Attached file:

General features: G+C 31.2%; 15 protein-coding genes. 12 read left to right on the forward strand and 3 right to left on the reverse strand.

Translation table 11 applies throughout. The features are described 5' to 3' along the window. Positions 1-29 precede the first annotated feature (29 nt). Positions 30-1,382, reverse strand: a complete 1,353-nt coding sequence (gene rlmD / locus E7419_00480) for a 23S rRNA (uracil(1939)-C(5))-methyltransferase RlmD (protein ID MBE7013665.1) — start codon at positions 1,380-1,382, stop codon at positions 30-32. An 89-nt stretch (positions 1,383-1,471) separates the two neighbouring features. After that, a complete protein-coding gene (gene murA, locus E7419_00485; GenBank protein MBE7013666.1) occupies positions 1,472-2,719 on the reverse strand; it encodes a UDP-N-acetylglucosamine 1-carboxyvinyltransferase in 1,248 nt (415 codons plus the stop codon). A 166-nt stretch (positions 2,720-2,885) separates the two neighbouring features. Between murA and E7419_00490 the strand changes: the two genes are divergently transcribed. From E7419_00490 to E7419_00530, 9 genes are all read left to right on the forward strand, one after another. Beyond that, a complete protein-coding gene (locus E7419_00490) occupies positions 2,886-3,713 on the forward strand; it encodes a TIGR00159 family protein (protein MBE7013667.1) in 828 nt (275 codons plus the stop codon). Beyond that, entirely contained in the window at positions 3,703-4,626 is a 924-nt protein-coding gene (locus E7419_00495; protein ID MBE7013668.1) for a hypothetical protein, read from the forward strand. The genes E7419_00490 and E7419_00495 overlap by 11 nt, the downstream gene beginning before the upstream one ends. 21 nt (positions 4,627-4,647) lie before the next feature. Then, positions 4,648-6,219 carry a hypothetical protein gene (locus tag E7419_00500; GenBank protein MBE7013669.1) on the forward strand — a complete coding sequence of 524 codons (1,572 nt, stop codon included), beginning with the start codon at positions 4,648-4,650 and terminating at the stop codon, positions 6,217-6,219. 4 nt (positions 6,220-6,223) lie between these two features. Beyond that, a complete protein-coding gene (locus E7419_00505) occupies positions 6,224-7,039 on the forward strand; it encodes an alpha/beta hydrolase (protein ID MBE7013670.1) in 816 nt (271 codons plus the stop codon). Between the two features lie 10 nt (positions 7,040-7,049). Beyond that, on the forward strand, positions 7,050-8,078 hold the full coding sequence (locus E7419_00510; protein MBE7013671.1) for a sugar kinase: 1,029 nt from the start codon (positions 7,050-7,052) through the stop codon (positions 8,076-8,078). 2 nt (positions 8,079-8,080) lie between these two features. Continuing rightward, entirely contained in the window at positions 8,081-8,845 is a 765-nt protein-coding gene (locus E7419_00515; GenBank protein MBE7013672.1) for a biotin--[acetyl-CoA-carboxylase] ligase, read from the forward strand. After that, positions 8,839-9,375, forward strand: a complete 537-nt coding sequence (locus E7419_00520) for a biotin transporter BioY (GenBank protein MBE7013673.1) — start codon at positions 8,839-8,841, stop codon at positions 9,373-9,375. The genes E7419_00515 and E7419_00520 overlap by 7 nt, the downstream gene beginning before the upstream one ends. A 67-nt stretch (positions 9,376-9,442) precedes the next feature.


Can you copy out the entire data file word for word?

General features: G+C 31.2%; 15 protein-coding genes. 12 read left to right on the forward strand and 3 right to left on the reverse strand.

Translation table 11 applies throughout. The features are described 5' to 3' along the window. Positions 1-29 precede the first annotated feature (29 nt). Positions 30-1,382, reverse strand: a complete 1,353-nt coding sequence (gene rlmD / locus E7419_00480) for a 23S rRNA (uracil(1939)-C(5))-methyltransferase RlmD (protein ID MBE7013665.1) — start codon at positions 1,380-1,382, stop codon at positions 30-32. An 89-nt stretch (positions 1,383-1,471) separates the two neighbouring features. After that, a complete protein-coding gene (gene murA, locus E7419_00485; GenBank protein MBE7013666.1) occupies positions 1,472-2,719 on the reverse strand; it encodes a UDP-N-acetylglucosamine 1-carboxyvinyltransferase in 1,248 nt (415 codons plus the stop codon). A 166-nt stretch (positions 2,720-2,885) separates the two neighbouring features. Between murA and E7419_00490 the strand changes: the two genes are divergently transcribed. From E7419_00490 to E7419_00530, 9 genes are all read left to right on the forward strand, one after another. Beyond that, a complete protein-coding gene (locus E7419_00490) occupies positions 2,886-3,713 on the forward strand; it encodes a TIGR00159 family protein (protein MBE7013667.1) in 828 nt (275 codons plus the stop codon). Beyond that, entirely contained in the window at positions 3,703-4,626 is a 924-nt protein-coding gene (locus E7419_00495; protein ID MBE7013668.1) for a hypothetical protein, read from the forward strand. The genes E7419_00490 and E7419_00495 overlap by 11 nt, the downstream gene beginning before the upstream one ends. 21 nt (positions 4,627-4,647) lie before the next feature. Then, positions 4,648-6,219 carry a hypothetical protein gene (locus tag E7419_00500; GenBank protein MBE7013669.1) on the forward strand — a complete coding sequence of 524 codons (1,572 nt, stop codon included), beginning with the start codon at positions 4,648-4,650 and terminating at the stop codon, positions 6,217-6,219. 4 nt (positions 6,220-6,223) lie between these two features. Beyond that, a complete protein-coding gene (locus E7419_00505) occupies positions 6,224-7,039 on the forward strand; it encodes an alpha/beta hydrolase (protein ID MBE7013670.1) in 816 nt (271 codons plus the stop codon). Between the two features lie 10 nt (positions 7,040-7,049). Beyond that, on the forward strand, positions 7,050-8,078 hold the full coding sequence (locus E7419_00510; protein MBE7013671.1) for a sugar kinase: 1,029 nt from the start codon (positions 7,050-7,052) through the stop codon (positions 8,076-8,078). 2 nt (positions 8,079-8,080) lie between these two features. Continuing rightward, entirely contained in the window at positions 8,081-8,845 is a 765-nt protein-coding gene (locus E7419_00515; GenBank protein MBE7013672.1) for a biotin--[acetyl-CoA-carboxylase] ligase, read from the forward strand. After that, positions 8,839-9,375, forward strand: a complete 537-nt coding sequence (locus E7419_00520) for a biotin transporter BioY (GenBank protein MBE7013673.1) — start codon at positions 8,839-8,841, stop codon at positions 9,373-9,375. The genes E7419_00515 and E7419_00520 overlap by 7 nt, the downstream gene beginning before the upstream one ends. A 67-nt stretch (positions 9,376-9,442) precedes the next feature.